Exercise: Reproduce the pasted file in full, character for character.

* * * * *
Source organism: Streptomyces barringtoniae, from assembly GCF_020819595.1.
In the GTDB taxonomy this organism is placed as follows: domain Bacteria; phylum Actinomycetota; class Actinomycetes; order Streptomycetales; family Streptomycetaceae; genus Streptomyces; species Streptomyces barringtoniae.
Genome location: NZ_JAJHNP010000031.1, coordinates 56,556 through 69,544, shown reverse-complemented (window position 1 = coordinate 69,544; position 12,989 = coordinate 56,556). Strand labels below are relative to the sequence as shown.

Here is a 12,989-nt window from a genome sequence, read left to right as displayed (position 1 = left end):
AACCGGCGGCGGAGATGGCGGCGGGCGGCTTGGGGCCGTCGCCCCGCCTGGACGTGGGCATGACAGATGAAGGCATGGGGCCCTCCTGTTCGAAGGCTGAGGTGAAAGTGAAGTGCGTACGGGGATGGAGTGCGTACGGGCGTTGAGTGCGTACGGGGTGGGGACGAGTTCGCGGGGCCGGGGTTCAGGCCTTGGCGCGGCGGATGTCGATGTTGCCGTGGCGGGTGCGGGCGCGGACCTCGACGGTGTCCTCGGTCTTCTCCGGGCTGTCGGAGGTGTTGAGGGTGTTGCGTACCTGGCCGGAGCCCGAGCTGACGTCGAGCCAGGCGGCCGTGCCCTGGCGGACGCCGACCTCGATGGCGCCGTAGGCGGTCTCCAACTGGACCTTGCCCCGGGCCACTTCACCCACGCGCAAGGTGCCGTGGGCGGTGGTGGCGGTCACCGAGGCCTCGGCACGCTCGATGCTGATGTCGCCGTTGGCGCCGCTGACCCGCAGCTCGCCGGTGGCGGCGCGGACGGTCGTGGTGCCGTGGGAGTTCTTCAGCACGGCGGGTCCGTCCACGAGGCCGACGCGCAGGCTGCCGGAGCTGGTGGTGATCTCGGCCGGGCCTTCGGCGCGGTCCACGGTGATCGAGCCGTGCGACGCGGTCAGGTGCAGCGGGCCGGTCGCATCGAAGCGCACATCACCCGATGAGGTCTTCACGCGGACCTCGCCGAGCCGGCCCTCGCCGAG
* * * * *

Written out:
Source organism: Streptomyces barringtoniae, from assembly GCF_020819595.1.
In the GTDB taxonomy this organism is placed as follows: domain Bacteria; phylum Actinomycetota; class Actinomycetes; order Streptomycetales; family Streptomycetaceae; genus Streptomyces; species Streptomyces barringtoniae.
Genome location: NZ_JAJHNP010000031.1, coordinates 56,556 through 69,544, shown reverse-complemented (window position 1 = coordinate 69,544; position 12,989 = coordinate 56,556). Strand labels below are relative to the sequence as shown.

Here is a 12,989-nt window from a genome sequence, read left to right as displayed (position 1 = left end):
AACCGGCGGCGGAGATGGCGGCGGGCGGCTTGGGGCCGTCGCCCCGCCTGGACGTGGGCATGACAGATGAAGGCATGGGGCCCTCCTGTTCGAAGGCTGAGGTGAAAGTGAAGTGCGTACGGGGATGGAGTGCGTACGGGCGTTGAGTGCGTACGGGGTGGGGACGAGTTCGCGGGGCCGGGGTTCAGGCCTTGGCGCGGCGGATGTCGATGTTGCCGTGGCGGGTGCGGGCGCGGACCTCGACGGTGTCCTCGGTCTTCTCCGGGCTGTCGGAGGTGTTGAGGGTGTTGCGTACCTGGCCGGAGCCCGAGCTGACGTCGAGCCAGGCGGCCGTGCCCTGGCGGACGCCGACCTCGATGGCGCCGTAGGCGGTCTCCAACTGGACCTTGCCCCGGGCCACTTCACCCACGCGCAAGGTGCCGTGGGCGGTGGTGGCGGTCACCGAGGCCTCGGCACGCTCGATGCTGATGTCGCCGTTGGCGCCGCTGACCCGCAGCTCGCCGGTGGCGGCGCGGACGGTCGTGGTGCCGTGGGAGTTCTTCAGCACGGCGGGTCCGTCCACGAGGCCGACGCGCAGGCTGCCGGAGCTGGTGGTGATCTCGGCCGGGCCTTCGGCGCGGTCCACGGTGATCGAGCCGTGCGACGCGGTCAGGTGCAGCGGGCCGGTCGCATCGAAGCGCACATCACCCGATGAGGTCTTCACGCGGACCTCGCCGAGCCGGCCCTCGCCGAG